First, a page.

Curating Proteins and Fibers

Scanning electron microscope image of a wool fiber from a Romney Marsh breed of sheep, 2008. By CSIRO. CC BY 3.0,

No 3
Fiber: An Elastic Concept
How do scientists define fibers, and why does the study of their properties matter for historians of science?

Motivated by our group’s shared interest in the critical examination of scientific practices, we engaged with Industrial Applications of Natural Fibres: Structure, Properties and Technical Applications (ed. Christian V. Stevens, 2010). This edited volume by materials scientists allowed us to explore how, and how not to construct a transdisciplinary language about fibers useful for historical analysis.

The chapters we focused on described, in encyclopedic breadth, the range of different animal- and plant-based fibers, which in turn helped us to articulate the significant differences between natural and human-made fibers. Through our discussions, we noticed that “fiber” encompasses varying definitions from diverse scientific fields and includes non-scientific bodies of knowledge. We reached the conclusion that “fiber” is an expansive and adaptable term that should be used as an analytic category. Doing so encourages our inquiry into animal and plant fibers to carefully consider the multifaceted cultural perspectives beyond scientific empiricism.

Beyond semantic nuances, the group explored the practical applications that emerge from analyzing the physical properties of fibers. The information about these materials has a significant role in conservation, as environmental conditions and usage patterns inherently influence the maintenance of natural fibers. In addition, the text highlighted the historical connection between natural fibers and the different ways they have been used in nature or processed for human purposes. We were particularly interested in learning more about industry’s tendency to develop new materials that are inspired by natural fibers and how synthetic materials are envisioned to overcome the problems posed by the organicity of natural materials. The specificity of natural fiber properties discussed in the book underscores the relevance of their material characteristics for historical analysis.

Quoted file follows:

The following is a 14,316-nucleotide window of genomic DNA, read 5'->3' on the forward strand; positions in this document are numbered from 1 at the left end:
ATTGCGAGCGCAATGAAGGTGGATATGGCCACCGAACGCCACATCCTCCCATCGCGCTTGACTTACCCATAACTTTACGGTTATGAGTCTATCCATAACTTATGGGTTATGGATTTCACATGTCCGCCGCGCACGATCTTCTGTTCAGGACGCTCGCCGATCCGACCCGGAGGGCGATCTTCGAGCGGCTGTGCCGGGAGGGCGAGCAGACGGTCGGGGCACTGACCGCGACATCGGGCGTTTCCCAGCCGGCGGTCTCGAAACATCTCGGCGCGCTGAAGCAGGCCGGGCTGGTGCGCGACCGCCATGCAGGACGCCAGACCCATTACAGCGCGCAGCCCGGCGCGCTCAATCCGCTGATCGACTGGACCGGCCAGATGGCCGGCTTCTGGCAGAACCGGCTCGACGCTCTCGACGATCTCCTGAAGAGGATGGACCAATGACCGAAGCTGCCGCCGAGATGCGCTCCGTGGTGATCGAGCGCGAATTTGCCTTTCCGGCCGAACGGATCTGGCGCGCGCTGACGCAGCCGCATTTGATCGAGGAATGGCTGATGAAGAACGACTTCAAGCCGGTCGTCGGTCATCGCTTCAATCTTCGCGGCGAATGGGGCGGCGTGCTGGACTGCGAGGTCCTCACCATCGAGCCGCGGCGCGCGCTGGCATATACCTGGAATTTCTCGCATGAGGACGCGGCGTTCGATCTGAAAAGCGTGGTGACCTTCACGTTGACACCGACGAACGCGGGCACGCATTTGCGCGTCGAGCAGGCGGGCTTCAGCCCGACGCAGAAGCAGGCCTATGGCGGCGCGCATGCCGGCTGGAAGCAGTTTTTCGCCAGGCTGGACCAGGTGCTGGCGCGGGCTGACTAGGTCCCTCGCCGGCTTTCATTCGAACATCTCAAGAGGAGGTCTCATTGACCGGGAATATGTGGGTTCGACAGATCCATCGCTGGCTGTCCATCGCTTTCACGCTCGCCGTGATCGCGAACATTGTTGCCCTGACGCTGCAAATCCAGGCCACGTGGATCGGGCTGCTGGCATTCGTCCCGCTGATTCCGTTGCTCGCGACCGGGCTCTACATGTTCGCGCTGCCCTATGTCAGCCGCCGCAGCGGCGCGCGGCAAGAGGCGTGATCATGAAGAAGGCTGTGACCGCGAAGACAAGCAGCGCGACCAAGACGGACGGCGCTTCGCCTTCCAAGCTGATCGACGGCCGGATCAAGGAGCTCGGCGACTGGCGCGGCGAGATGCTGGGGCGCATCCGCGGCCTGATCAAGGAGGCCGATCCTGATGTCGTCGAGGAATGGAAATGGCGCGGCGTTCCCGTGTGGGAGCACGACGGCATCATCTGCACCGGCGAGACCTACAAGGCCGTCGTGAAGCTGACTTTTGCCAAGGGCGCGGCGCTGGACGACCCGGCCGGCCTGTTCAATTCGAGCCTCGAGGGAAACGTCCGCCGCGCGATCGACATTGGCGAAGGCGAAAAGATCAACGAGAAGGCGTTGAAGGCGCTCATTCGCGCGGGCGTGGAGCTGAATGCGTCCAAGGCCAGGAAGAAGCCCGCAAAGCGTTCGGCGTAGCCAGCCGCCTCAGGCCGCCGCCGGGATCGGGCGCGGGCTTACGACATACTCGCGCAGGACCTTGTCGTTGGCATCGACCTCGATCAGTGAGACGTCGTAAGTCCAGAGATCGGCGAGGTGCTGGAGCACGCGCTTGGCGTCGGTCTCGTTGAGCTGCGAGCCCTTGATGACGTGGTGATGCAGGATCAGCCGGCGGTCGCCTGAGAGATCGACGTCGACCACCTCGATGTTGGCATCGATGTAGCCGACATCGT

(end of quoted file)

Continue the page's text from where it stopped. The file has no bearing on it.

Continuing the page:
The reading allowed us to raise a number of provocative questions, including:

  • What other knowledge systems define fibers? And how can we aggregate indigenous and non-scientific knowledge in constructing our common transdisciplinary language?
  • How can we contemplate the physical characteristics of materials while considering the human agency that appropriates and transforms natural resources?
  • Would combining methods from different disciplines, such as archaeology and materials science, be a fruitful way to connect materials and their properties with human agency?
  • In which ways do natural fibers inspire the development of synthetic materials?

Isabela Dornelas


Stevens, Christian V., ed. Industrial Applications of Natural Fibres: Structure, Properties and Technical Applications. Chichester, UK: Wiley, 2010.


Back to Curating Proteins and Fibers